Serving a Great Neighbourhood Taste -- Mui Fa Chuen Restaurant

Situated in a residential neighbourhood in North Point, Mui Fa Chuen Restaurant is an old school restaurant that serves mainly Chiuchow food, and a mix of Hakka and Guangdong cuisine. Established some thirty years ago, the restaurant retains its original decor and vintage wall paintings alongside marble-top tables, and chairs with dark wood frames. The owner of the restaurant, Mr. TSE (also known as “Fourth Brother”), has a long-term rapport with his customers. According to him, some customers who now live overseas even continue to visit the restaurant from time to time.

Mr. TSE Yuen-kwan, is of Hakka origin. He joined the catering industry in 1991 and took over Mui Fa Chuen Restaurant in 1997. All these two decades he has insisted on cooking with a passion and sticking to his principles, and his hands-on style of working never fails. For all these he has won accolade from both colleagues and customers.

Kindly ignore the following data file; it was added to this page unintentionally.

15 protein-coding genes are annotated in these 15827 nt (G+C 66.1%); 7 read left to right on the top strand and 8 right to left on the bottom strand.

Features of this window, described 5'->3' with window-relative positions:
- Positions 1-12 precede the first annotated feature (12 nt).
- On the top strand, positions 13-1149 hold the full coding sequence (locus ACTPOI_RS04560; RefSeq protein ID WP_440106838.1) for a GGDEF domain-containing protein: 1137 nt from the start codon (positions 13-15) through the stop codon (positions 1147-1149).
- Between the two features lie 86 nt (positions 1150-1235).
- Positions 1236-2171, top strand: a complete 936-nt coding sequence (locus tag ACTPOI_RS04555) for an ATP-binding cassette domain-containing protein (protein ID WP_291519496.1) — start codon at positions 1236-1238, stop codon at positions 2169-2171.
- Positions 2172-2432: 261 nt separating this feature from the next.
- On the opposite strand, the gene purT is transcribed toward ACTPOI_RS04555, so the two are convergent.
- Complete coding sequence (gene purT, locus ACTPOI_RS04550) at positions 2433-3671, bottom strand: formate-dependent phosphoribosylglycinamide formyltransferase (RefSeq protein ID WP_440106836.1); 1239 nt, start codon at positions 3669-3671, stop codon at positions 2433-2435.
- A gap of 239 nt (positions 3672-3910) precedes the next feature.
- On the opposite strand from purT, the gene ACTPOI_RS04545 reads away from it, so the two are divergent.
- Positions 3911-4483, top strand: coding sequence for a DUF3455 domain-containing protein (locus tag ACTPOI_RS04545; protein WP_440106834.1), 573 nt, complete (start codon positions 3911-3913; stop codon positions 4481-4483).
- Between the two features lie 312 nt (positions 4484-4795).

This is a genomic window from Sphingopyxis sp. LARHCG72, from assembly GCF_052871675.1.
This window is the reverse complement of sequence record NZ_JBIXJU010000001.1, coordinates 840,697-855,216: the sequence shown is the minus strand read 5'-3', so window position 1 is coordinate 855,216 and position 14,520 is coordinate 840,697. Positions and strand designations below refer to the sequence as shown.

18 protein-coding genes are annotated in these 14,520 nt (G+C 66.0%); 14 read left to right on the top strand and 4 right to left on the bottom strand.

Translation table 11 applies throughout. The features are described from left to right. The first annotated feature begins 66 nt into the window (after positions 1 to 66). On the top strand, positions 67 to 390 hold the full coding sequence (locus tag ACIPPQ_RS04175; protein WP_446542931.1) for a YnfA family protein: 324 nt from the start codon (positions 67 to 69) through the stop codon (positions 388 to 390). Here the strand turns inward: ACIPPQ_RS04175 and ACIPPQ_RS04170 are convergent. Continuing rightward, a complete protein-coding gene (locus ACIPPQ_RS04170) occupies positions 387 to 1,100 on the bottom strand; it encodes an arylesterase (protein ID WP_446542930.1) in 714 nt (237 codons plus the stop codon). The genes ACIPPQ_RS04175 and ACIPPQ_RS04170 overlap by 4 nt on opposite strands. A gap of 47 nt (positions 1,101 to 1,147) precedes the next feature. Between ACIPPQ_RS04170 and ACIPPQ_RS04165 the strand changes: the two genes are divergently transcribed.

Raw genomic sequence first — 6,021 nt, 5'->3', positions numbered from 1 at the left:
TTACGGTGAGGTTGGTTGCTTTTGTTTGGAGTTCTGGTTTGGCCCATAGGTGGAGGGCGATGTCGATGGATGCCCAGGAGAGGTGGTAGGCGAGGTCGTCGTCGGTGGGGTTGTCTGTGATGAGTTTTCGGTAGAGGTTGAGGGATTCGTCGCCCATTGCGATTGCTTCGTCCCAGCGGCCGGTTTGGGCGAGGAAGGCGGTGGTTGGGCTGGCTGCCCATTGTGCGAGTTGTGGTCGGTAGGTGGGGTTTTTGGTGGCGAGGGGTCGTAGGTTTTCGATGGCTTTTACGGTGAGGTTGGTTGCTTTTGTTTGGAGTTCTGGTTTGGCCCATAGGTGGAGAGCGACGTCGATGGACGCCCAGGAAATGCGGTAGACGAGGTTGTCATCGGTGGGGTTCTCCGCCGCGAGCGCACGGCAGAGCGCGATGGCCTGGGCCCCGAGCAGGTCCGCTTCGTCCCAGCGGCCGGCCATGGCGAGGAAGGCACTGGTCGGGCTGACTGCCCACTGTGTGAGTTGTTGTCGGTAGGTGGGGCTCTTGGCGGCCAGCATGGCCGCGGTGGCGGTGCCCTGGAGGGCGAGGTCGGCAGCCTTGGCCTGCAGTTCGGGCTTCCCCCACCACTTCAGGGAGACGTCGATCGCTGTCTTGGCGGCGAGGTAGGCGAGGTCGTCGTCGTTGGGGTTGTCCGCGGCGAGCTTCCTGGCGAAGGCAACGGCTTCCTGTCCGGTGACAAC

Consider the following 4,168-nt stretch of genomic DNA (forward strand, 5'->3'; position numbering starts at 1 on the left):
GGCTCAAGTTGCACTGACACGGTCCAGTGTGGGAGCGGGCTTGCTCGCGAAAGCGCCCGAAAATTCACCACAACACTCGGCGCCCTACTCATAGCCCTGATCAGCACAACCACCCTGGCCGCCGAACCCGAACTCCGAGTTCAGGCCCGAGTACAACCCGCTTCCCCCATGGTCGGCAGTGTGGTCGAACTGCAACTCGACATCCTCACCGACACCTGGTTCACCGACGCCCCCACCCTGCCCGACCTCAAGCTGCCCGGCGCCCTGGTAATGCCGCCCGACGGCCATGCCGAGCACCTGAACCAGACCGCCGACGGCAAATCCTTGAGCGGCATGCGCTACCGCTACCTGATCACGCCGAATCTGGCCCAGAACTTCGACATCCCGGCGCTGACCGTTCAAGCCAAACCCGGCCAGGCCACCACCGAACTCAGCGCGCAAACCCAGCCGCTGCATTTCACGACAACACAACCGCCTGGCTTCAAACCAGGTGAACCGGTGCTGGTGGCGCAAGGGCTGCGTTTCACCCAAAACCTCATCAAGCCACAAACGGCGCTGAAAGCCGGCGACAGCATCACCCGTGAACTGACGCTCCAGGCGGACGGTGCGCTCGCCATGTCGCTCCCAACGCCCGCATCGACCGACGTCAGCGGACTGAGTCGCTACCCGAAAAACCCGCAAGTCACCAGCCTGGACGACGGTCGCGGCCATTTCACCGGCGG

Having been in the business for many years, Mr. TSE still enjoys getting his hands wet in the kitchen. In order to buy the freshest ingredients, he visits the district’s wet market every day. His signature Chiuchow marinade is made with stock and a blend of over 10 Chinese herbs and spices. He uses quality pork even for a simple dish like “rice with creamy corn and pork”; the result is a dish that is succulent and tasty.

Although the Cantonese cuisine involves many cooking methods, the most widely used techniques remain steaming, stir-frying and braising. Mr. TSE explains, however, that the cooking time and temperature must be adjusted according to the characteristics of the ingredients, portion, and sizes. “The key to a smooth and creamy steamed egg is to beat the eggs with a mixture of hot and cool water, and to steam it over very hot water. Also, remove the cover briefly during steaming to allow the air to escape. What’s more, blanch vegetables in broth before stir-frying them, as this adds flavour and crispness to them and cuts down on the use of oil.”

In addition to expert techniques, good ethics are essential to a successful chef, says Mr. TSE. “Simply imagine you are preparing a meal for yourself. Then you will give your best and leave your customers satisfied.” In just a few words, Mr. TSE sums up the secret of his success.

Extract from CookSmart, Issue 21